JEFFERSON CITY — Despite ongoing concerns about bringing lawmakers together during a deadly pandemic, members of the Missouri House could be returning to the Capitol to act on a symbolic, nonbinding resolution seeking to overturn the presidential election.
House Speaker Elijah Haahr, R-Springfield, said Thursday he will assign proposed legislation to a committee, which could determine as early as next week whether to bring the measure to the floor for a debate by the 163-member chamber.
“I don’t know at this point where it will go and what will happen, but I am going to refer it to a committee,” Haahr told the Post-Dispatch.
The possibility of more floor action in the House comes as Cole County, home to the Capitol, continues to see a surge in deaths and positive cases of COVID-19. The county has not approved a mask mandate and officials have not required lawmakers to wear masks while on the House floor or while walking to their offices.
Following their annual September veto session, lawmakers do not typically return to the Capitol until January. They have been in special session this year to act on funding issues created by the coronavirus.
The proposal, sponsored by Rep. Justin Hill, R-Lake Saint Louis, calls for the election results of six states won by President-elect Joe Biden on Nov. 3 to be disregarded.
The resolution, which carries no weight of law, was signed by 67 of the 113 Republican members of the House.
It calls on Congress to refuse to certify six states’ Electoral College votes unless they investigate their results.
“We are the Show-Me State. Let us demand other states show Missouri that fraud did NOT change the outcome,” Hill wrote in his letter.
If approved, it would say the Missouri House has “no confidence” in Arizona, Georgia, Michigan, Nevada, Pennsylvania or Wisconsin’s presidential election results.
Neither the Senate or Gov. Mike Parson is required to act on House resolutions, meaning it is more of a declaration of a position than an actual directive.
Haahr, who is term limited and will leave office Jan. 6, has not signed the petition, but said, as speaker, he typically has not put his name on such documents.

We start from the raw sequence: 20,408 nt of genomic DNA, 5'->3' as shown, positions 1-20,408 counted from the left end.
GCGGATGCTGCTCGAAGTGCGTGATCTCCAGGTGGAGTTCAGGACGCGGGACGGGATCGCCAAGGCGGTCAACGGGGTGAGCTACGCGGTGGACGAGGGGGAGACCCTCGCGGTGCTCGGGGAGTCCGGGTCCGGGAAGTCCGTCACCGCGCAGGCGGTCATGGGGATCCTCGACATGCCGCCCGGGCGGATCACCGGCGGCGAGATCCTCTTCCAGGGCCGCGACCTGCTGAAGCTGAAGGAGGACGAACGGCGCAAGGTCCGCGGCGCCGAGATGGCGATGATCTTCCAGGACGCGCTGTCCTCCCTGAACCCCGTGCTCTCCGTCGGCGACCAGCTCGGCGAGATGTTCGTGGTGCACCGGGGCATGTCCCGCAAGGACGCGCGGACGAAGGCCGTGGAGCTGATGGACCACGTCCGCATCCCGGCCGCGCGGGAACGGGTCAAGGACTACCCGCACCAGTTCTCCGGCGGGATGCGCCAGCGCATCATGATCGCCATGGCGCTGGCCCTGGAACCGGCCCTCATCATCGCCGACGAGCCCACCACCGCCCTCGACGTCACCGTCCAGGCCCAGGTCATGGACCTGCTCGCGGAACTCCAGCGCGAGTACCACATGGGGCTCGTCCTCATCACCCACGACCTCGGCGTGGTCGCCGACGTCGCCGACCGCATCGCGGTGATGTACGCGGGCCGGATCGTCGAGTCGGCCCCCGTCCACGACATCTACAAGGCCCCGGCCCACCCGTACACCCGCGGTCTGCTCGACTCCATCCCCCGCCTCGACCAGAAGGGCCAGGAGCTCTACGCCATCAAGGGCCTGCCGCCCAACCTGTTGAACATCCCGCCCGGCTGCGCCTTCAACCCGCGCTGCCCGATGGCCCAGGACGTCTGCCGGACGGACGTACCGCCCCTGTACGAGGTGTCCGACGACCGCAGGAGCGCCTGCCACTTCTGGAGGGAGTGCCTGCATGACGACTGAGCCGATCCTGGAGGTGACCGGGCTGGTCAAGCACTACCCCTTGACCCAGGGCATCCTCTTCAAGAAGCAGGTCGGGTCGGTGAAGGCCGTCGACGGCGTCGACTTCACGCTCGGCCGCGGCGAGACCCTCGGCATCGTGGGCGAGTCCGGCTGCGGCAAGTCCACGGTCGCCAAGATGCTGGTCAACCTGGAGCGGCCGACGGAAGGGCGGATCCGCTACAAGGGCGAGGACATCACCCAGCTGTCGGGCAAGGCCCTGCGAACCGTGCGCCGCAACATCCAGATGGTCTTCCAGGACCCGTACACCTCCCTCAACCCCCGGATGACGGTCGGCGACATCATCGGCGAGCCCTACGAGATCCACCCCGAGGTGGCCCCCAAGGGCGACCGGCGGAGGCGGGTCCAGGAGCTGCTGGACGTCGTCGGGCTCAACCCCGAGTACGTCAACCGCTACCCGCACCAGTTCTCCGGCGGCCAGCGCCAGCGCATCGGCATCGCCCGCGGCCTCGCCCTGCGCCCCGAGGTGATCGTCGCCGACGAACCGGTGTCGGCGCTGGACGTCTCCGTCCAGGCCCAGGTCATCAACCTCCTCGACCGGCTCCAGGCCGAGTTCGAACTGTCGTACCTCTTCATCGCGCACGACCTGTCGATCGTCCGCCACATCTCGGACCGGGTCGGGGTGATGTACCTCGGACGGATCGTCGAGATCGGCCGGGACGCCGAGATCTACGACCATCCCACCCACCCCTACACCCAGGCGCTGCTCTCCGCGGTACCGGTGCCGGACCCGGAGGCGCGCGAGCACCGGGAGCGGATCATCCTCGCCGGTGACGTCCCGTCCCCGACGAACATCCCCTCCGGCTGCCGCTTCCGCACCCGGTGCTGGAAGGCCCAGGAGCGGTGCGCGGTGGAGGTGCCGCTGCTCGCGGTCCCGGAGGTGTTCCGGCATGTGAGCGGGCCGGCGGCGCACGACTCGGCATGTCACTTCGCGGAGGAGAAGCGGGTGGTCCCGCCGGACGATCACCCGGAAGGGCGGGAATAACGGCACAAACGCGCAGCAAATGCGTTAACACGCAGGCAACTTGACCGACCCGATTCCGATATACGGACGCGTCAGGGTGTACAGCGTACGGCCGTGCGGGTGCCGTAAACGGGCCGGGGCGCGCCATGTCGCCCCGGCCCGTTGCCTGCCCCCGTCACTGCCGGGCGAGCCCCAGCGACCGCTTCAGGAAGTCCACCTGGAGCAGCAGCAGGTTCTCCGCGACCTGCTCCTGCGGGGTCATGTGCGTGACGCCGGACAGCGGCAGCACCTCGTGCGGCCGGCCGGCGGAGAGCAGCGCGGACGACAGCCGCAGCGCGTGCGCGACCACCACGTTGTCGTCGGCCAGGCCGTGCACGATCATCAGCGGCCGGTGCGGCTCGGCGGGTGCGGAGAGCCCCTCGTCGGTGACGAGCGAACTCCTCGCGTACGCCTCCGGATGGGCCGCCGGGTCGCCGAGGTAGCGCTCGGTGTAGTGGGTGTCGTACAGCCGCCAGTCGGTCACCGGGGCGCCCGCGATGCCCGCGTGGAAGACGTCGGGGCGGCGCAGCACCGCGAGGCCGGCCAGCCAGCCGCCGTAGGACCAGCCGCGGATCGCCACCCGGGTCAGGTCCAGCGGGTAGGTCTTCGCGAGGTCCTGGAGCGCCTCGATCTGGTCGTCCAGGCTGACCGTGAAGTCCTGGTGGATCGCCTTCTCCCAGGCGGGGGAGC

But he said none of the lawsuits that have been filed by Trump and his supporters seeking to overturn the election have been successful.
“I have not seen in the legal process a case that looks like it has a chance of moving, but I obviously understand the concern about voter integrity and that sort of stuff,” said Haahr, a lawyer.
His successor, House Majority Leader Rob Vescovo, R-Arnold, signed Hill’s letter, which came on the same day Republican Attorney General Eric Schmitt joined other GOP officials in filing legal briefs calling on the U.S. Supreme Court to invalidate the election.
The prospect of lawmakers returning to the Capitol to act on the resolution enraged House Minority Leader Crystal Quade, D-Springfield.
“By seeking to invalidate the lawful votes of other states in a ludicrous attempt to steal the presidential election for Donald Trump, the attorney general and House Republicans have abandoned all pretense of support for and belief in democracy. Their actions cannot be dismissed as mere partisan scheming and are dangerous to the integrity of our entire system of government. This is insanity on a fast track to dystopian nightmare,” Quade said.
Democratic Rep. Rasheen Aldridge of St. Louis said Republicans were playing partisan games during a dangerous health emergency.
“The House will use your taxpayer dollars to bring state representatives back to the Capitol to engage with this meaningless resolution that will do nothing of substance,” Aldridge said. “Even the Senate knows this garbage is a waste of time since they have adjourned until regular session starts back up in January.”
The push by Republicans more than a month after the election was called for Biden comes despite an announcement last week by U.S. Attorney General William Barr that the Justice Department has found no evidence of voter fraud that would affect the outcome.
Editor’s note: Sixty-seven House Republicans signed the letter. An earlier version had an incorrect number.